Wednesday, January 22, 2014

Past spring leagues have attracted prime NFL-caliber talent

As a National Football League rookie in 1987, Kansas City Chiefs running back Paul Palmer led the league in number of kickoff returns, kickoff return yards and kickoff return touchdowns.

In 1988, Palmer was 10th in the NFL in all-purpose yards and was tied for seventh in the league in catches by a running back.

By March of 1991, however, Palmer was the starting running back for the World League of American Football’s Barcelona Dragons. Was Palmer not good enough to play in the NFL a few years after all those accomplishments? Not at all.

At age 26, Palmer still had NFL skills. His mouth had gotten him in trouble in Kansas City, Barry Sanders arrived and made him unneeded in Detroit, he was the leading rusher for a 1-15 Dallas team in 1989 and he was caught in a numbers game in Cincinnati in 1990. At the time Palmer was released in training camp in 1990, then-Bengals Head Coach Sam Wyche said he thought all the players he cut, including Palmer, could play in the NFL.

The three-decades-long history of spring professional football is replete with examples of players who have played at the highest level of professional football, and have ended up in the United States Football League (1983-85), WLAF (1991-92, 1995-97)/NFL Europe (1998-2007) and/or the XFL (2001) due to a better contract, being the sixth receiver on a team that kept five, injuries or whatever.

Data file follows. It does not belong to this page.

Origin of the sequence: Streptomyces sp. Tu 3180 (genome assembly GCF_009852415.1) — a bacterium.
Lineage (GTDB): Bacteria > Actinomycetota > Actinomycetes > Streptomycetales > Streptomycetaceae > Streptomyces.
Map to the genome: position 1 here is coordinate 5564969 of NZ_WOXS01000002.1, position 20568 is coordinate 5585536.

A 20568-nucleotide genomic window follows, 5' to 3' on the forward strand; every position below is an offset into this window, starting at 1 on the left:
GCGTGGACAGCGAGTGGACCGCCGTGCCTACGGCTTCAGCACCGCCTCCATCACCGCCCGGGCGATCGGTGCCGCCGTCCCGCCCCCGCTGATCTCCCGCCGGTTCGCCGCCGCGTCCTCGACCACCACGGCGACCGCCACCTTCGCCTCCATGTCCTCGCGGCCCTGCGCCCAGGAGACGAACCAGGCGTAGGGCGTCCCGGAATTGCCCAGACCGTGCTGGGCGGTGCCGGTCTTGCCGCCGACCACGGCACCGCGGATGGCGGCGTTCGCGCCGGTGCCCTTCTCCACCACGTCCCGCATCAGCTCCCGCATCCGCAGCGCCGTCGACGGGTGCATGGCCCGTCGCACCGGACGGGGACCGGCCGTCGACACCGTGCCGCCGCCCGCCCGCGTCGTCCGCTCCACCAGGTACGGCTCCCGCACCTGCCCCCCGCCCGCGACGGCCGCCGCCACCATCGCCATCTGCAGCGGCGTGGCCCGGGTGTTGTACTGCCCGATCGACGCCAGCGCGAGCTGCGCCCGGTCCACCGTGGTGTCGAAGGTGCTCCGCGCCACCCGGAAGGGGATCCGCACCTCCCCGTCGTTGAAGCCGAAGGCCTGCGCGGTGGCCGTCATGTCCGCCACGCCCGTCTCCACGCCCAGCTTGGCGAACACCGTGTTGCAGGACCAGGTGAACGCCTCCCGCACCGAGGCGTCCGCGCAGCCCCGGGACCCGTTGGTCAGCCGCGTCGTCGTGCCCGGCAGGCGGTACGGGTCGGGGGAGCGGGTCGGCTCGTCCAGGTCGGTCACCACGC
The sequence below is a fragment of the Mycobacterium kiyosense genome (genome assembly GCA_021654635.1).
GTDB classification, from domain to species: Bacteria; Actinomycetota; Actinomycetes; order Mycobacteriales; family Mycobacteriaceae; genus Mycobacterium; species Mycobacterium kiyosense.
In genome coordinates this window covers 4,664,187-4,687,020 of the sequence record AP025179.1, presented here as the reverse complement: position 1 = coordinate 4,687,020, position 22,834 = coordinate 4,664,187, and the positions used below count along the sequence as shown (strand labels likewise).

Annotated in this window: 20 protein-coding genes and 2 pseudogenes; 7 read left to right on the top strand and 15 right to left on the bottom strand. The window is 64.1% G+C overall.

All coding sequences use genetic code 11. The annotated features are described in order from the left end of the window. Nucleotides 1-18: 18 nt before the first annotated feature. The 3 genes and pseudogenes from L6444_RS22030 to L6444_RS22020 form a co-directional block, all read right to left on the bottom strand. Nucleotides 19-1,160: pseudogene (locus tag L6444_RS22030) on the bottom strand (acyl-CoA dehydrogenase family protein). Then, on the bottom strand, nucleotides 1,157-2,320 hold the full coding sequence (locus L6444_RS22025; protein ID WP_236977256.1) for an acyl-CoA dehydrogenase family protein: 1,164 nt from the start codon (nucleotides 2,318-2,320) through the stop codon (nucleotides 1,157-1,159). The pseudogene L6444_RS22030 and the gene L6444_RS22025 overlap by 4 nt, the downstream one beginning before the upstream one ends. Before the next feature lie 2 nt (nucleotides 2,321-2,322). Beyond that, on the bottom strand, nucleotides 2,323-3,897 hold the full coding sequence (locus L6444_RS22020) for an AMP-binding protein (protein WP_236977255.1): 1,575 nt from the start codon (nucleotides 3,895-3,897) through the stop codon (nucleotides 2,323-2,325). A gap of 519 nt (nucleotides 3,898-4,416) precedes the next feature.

When the A11 Professional Football League says it will have NFL-caliber talent which fits the A11 game, it means it. Will the A11FL have a former league Most Valuable Player like quarterback Brian Sipe, who was the NFL’s MVP in 1980, then jumped to the USFL’s New Jersey Generals in 1984?

Will the A11FL have a former fourth-overall draft pick/Pro Bowler with nearly 40 career sacks like defensive end Bruce Clark, who continued his career with the WLAF’s Barcelona Dragons in 1991-92?

Will the A11FL have a former heir-apparent first-round quarterback who just needs an extended chance on the field to perform like Tommy Maddox, who won a league title and a Player of the Year award in the XFL in 2001?

Only time will tell. But the past tells us that the A11FL will have more than enough NFL-quality players to choose from in about 11 months.

Dusty Sloan is the A11 Professional Football League’s Senior Editor/Vice President of Editorial Content.

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